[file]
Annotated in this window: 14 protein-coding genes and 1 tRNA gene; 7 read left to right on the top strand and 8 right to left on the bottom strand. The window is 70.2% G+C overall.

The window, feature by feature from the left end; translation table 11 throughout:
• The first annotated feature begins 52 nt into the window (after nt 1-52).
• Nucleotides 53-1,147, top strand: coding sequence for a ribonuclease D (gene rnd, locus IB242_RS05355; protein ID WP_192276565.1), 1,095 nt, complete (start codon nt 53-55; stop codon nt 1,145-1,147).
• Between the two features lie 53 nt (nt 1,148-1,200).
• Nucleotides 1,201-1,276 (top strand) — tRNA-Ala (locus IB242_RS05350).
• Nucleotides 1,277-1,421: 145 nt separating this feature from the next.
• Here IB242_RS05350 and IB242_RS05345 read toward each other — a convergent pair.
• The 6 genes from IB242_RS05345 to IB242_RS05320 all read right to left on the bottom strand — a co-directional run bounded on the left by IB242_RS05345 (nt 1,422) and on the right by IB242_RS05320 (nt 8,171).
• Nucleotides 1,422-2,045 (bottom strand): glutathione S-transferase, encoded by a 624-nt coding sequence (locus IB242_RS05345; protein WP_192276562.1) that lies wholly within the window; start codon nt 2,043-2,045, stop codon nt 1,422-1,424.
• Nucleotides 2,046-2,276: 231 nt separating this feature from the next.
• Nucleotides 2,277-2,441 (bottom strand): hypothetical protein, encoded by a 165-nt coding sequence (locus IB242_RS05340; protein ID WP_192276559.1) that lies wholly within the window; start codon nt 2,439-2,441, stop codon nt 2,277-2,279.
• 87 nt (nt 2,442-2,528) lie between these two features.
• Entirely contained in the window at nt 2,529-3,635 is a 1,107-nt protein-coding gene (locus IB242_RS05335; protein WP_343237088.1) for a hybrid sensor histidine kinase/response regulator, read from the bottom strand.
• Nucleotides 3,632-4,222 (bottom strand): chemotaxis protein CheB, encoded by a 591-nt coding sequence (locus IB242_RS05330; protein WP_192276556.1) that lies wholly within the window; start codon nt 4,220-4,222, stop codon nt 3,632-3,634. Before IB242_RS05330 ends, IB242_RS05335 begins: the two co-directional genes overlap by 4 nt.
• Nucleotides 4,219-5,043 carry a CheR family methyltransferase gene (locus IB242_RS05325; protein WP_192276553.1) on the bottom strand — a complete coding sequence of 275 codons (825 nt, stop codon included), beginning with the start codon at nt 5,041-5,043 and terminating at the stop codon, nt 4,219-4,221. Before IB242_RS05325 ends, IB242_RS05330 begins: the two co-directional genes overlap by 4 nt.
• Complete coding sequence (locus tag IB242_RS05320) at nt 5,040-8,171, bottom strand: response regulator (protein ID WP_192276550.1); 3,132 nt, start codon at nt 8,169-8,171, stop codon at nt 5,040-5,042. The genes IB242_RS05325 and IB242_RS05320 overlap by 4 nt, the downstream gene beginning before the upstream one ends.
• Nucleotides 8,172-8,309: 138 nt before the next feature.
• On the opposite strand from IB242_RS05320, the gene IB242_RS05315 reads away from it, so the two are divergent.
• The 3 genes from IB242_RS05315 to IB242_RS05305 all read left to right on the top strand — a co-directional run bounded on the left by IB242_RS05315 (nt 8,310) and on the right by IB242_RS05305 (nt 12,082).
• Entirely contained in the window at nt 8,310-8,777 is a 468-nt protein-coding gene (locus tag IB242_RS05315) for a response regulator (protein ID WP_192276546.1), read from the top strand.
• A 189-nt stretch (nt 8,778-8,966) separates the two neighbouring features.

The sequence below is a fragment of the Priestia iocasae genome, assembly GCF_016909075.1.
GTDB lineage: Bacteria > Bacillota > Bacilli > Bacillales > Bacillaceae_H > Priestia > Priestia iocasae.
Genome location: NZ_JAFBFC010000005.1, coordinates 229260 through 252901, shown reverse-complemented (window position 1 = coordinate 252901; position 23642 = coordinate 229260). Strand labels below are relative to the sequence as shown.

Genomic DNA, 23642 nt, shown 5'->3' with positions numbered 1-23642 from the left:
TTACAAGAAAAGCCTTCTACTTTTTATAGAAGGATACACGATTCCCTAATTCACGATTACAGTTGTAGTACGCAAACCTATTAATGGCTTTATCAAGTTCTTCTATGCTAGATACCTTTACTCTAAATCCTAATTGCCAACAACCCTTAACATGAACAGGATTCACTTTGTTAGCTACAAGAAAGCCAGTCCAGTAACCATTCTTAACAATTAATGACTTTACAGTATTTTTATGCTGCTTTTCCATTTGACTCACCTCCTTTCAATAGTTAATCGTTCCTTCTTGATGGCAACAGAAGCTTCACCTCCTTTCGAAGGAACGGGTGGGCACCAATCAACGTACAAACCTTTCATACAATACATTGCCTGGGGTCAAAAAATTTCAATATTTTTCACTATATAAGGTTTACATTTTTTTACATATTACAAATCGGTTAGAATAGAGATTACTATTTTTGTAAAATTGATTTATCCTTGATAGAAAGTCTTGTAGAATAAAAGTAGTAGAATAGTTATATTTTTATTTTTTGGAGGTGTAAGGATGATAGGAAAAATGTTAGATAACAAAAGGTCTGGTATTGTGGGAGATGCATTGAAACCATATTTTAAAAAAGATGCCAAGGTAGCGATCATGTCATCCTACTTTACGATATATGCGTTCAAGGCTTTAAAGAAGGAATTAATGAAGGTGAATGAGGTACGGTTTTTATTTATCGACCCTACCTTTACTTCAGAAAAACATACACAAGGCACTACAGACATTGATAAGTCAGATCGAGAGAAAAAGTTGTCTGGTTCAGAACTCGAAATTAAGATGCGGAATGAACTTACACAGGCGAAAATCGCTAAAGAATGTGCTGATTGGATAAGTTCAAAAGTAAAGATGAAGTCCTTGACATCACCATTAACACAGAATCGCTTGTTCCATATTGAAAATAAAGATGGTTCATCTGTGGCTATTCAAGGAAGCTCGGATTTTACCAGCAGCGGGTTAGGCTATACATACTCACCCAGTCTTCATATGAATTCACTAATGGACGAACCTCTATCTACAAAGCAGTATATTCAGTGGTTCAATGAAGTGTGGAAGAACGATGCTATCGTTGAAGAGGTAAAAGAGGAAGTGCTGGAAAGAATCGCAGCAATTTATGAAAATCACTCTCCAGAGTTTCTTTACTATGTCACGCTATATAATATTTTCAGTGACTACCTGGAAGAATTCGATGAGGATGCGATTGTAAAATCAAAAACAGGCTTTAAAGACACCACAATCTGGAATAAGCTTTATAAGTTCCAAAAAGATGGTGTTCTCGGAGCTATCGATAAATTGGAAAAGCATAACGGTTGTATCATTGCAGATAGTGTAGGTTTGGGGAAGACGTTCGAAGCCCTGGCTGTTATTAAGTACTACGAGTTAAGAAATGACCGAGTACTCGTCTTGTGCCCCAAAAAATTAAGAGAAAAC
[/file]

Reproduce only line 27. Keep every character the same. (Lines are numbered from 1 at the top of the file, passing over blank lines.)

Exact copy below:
TTACAAGAAAAGCCTTCTACTTTTTATAGAAGGATACACGATTCCCTAATTCACGATTACAGTTGTAGTACGCAAACCTATTAATGGCTTTATCAAGTTCTTCTATGCTAGATACCTTTACTCTAAATCCTAATTGCCAACAACCCTTAACATGAACAGGATTCACTTTGTTAGCTACAAGAAAGCCAGTCCAGTAACCATTCTTAACAATTAATGACTTTACAGTATTTTTATGCTGCTTTTCCATTTGACTCACCTCCTTTCAATAGTTAATCGTTCCTTCTTGATGGCAACAGAAGCTTCACCTCCTTTCGAAGGAACGGGTGGGCACCAATCAACGTACAAACCTTTCATACAATACATTGCCTGGGGTCAAAAAATTTCAATATTTTTCACTATATAAGGTTTACATTTTTTTACATATTACAAATCGGTTAGAATAGAGATTACTATTTTTGTAAAATTGATTTATCCTTGATAGAAAGTCTTGTAGAATAAAAGTAGTAGAATAGTTATATTTTTATTTTTTGGAGGTGTAAGGATGATAGGAAAAATGTTAGATAACAAAAGGTCTGGTATTGTGGGAGATGCATTGAAACCATATTTTAAAAAAGATGCCAAGGTAGCGATCATGTCATCCTACTTTACGATATATGCGTTCAAGGCTTTAAAGAAGGAATTAATGAAGGTGAATGAGGTACGGTTTTTATTTATCGACCCTACCTTTACTTCAGAAAAACATACACAAGGCACTACAGACATTGATAAGTCAGATCGAGAGAAAAAGTTGTCTGGTTCAGAACTCGAAATTAAGATGCGGAATGAACTTACACAGGCGAAAATCGCTAAAGAATGTGCTGATTGGATAAGTTCAAAAGTAAAGATGAAGTCCTTGACATCACCATTAACACAGAATCGCTTGTTCCATATTGAAAATAAAGATGGTTCATCTGTGGCTATTCAAGGAAGCTCGGATTTTACCAGCAGCGGGTTAGGCTATACATACTCACCCAGTCTTCATATGAATTCACTAATGGACGAACCTCTATCTACAAAGCAGTATATTCAGTGGTTCAATGAAGTGTGGAAGAACGATGCTATCGTTGAAGAGGTAAAAGAGGAAGTGCTGGAAAGAATCGCAGCAATTTATGAAAATCACTCTCCAGAGTTTCTTTACTATGTCACGCTATATAATATTTTCAGTGACTACCTGGAAGAATTCGATGAGGATGCGATTGTAAAATCAAAAACAGGCTTTAAAGACACCACAATCTGGAATAAGCTTTATAAGTTCCAAAAAGATGGTGTTCTCGGAGCTATCGATAAATTGGAAAAGCATAACGGTTGTATCATTGCAGATAGTGTAGGTTTGGGGAAGACGTTCGAAGCCCTGGCTGTTATTAAGTACTACGAGTTAAGAAATGACCGAGTACTCGTCTTGTGCCCCAAAAAATTAAGAGAAAAC